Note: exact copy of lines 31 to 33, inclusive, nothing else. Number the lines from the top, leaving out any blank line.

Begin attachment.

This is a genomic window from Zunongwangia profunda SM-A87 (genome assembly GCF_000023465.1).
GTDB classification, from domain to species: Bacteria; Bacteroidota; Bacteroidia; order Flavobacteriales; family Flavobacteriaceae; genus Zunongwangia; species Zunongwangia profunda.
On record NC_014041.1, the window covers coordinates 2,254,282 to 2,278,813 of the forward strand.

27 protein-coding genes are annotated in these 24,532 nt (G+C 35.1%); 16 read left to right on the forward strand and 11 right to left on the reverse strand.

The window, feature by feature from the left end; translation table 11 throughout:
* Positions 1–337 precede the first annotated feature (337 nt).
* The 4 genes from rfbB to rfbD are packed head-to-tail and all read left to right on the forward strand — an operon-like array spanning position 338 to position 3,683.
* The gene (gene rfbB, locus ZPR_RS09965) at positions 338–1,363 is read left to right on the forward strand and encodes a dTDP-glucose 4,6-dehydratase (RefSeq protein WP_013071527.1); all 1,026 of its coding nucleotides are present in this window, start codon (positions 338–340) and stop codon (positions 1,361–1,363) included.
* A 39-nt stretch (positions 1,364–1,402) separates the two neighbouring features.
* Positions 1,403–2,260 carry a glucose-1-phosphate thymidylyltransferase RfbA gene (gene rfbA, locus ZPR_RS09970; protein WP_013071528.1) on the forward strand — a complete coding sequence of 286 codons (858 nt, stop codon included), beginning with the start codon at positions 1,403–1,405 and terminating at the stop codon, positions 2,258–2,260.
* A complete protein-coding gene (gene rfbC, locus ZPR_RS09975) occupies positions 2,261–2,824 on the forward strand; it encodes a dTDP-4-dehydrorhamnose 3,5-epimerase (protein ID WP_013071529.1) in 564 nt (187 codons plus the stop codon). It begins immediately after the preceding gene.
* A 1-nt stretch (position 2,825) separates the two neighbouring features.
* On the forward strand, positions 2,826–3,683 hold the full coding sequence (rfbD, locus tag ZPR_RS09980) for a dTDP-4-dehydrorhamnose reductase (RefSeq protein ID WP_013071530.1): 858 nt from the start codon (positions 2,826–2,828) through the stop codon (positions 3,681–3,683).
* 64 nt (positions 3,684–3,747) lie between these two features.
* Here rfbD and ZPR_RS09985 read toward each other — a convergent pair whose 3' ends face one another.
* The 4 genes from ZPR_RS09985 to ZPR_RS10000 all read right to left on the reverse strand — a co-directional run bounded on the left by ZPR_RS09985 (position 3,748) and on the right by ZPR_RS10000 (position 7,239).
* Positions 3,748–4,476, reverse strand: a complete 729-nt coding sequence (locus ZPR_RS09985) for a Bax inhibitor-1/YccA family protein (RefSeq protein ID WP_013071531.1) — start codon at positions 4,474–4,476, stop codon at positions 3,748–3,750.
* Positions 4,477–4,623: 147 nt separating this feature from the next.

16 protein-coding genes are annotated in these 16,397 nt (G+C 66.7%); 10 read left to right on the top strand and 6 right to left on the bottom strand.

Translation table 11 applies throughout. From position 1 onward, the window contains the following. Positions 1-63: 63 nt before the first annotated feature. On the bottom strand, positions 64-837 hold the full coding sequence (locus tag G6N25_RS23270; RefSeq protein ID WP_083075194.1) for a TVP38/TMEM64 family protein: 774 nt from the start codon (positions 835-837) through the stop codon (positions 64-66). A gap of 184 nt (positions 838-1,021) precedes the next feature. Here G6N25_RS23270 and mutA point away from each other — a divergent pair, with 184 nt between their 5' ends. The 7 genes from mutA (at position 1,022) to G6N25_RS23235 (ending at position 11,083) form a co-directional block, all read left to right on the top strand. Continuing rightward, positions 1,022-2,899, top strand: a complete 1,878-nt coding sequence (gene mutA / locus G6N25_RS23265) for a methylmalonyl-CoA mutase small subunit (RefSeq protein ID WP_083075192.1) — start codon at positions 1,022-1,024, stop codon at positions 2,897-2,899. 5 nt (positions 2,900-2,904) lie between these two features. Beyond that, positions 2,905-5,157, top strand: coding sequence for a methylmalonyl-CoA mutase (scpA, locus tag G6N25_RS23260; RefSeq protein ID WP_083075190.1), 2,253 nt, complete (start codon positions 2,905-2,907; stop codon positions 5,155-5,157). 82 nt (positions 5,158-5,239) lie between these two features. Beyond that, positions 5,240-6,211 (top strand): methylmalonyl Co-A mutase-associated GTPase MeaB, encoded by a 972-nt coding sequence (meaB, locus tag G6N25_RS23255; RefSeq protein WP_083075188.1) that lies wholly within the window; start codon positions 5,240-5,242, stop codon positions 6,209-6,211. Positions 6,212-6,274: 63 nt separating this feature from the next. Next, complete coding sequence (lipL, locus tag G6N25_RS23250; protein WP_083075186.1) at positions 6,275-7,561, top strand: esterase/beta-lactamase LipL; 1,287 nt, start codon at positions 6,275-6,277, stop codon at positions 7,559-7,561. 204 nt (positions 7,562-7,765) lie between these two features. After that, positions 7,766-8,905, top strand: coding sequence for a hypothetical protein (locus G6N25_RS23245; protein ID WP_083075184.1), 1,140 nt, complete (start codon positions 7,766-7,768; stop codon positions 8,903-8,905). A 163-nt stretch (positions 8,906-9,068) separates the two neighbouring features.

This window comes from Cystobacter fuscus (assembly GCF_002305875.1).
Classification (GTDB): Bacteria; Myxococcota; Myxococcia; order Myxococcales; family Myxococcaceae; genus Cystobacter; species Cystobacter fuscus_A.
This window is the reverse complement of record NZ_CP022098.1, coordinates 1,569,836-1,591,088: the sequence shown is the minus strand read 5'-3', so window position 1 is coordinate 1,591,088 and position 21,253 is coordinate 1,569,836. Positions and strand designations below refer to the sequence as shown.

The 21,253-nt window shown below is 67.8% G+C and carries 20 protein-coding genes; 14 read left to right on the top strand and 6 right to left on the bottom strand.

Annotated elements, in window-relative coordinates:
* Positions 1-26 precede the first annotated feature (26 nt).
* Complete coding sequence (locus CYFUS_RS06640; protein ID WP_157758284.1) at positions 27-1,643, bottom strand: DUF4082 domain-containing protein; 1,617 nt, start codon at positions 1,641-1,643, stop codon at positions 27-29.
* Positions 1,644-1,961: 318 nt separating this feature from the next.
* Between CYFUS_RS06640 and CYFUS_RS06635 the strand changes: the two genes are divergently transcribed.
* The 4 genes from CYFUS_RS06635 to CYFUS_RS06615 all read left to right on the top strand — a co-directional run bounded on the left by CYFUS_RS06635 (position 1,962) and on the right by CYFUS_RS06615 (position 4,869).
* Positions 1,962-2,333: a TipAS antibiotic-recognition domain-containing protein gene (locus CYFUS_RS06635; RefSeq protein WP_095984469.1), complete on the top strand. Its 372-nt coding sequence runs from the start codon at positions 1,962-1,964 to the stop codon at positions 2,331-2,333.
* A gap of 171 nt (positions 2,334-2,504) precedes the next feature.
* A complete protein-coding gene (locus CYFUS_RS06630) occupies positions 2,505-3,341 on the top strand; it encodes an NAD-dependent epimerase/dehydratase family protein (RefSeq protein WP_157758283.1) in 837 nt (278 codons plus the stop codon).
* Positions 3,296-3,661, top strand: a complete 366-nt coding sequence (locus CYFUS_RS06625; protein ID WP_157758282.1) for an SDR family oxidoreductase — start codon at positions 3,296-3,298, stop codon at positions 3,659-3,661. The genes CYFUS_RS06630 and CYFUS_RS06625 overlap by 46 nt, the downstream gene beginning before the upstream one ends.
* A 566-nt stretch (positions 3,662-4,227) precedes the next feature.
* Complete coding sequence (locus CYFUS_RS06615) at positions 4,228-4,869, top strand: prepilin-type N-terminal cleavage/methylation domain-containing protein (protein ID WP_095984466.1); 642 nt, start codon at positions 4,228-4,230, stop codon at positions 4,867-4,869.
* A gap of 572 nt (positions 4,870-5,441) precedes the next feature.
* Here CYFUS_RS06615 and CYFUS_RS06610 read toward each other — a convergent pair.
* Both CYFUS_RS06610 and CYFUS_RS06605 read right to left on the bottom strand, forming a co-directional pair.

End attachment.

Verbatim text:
* Positions 1,962-2,333: a TipAS antibiotic-recognition domain-containing protein gene (locus CYFUS_RS06635; RefSeq protein WP_095984469.1), complete on the top strand. Its 372-nt coding sequence runs from the start codon at positions 1,962-1,964 to the stop codon at positions 2,331-2,333.
* A gap of 171 nt (positions 2,334-2,504) precedes the next feature.
* A complete protein-coding gene (locus CYFUS_RS06630) occupies positions 2,505-3,341 on the top strand; it encodes an NAD-dependent epimerase/dehydratase family protein (RefSeq protein WP_157758283.1) in 837 nt (278 codons plus the stop codon).